Opticians, optometrists, ophthalmologists: One and the same to many consumers

January 5, 2006

Many consumers, including eyeglass and contact lens wearers, are unclear of the differences among eye-care professionals, according to results from the National Consumers League's (NCL) Web-based survey. The survey of 600 adults was funded by an unrestricted grant from the American Academy of Ophthalmology.

Many consumers, including eyeglass and contact lens wearers, are unclear of the differences among eye-care professionals, according to results from the National Consumers League's (NCL) Web-based survey. The survey of 600 adults was funded by an unrestricted grant from the American Academy of Ophthalmology.

The survey showed 30% of respondents thought optometrists earned medical degrees and nearly 50% thought optometrists could be board certified. The survey found most consumers would prefer their eye-care professional to have a medical degree for performing surgeries (including laser), injecting/prescribing medications, and performing emergency care.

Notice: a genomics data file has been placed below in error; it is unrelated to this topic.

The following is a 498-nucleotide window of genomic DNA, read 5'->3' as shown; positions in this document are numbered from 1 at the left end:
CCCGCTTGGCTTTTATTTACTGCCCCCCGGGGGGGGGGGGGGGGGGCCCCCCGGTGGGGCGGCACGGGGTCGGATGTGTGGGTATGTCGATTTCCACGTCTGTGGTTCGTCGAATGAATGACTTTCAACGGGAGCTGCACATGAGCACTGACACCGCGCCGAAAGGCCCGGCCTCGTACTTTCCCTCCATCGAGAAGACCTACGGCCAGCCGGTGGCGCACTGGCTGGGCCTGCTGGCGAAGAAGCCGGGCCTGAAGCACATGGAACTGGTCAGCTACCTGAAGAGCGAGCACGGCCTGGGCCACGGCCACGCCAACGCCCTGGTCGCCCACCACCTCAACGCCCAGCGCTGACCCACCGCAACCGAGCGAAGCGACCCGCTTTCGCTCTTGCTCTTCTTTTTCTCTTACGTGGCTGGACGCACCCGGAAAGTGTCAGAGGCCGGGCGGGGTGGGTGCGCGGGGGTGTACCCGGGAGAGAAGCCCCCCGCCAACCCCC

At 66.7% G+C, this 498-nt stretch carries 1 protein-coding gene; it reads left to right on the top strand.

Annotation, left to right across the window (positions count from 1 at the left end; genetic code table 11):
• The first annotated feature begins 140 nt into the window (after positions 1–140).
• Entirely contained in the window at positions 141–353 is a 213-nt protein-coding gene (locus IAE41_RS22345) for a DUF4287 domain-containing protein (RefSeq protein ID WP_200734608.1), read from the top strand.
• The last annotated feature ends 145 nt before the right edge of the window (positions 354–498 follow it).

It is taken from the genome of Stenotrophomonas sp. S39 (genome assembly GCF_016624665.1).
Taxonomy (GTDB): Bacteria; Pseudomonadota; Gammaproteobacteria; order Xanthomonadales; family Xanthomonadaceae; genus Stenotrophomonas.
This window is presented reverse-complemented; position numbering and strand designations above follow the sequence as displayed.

"When it comes to eye care, it is vital for consumers to understand who can provide what kind of services," said NCL President Linda Golodner. "There are a number of different types of professionals on the eye-care team; and unfortunately, many consumers, as seen in our survey, don't differentiate among them."

Consumers can learn more about members of the eye-care team at the NCL's Web site, www.nclnet.org. The site offers tips and a checklist of questions for patients to ask their eye-care provider about treatments and services. A white paper about the state of eye care in the United States is also provided.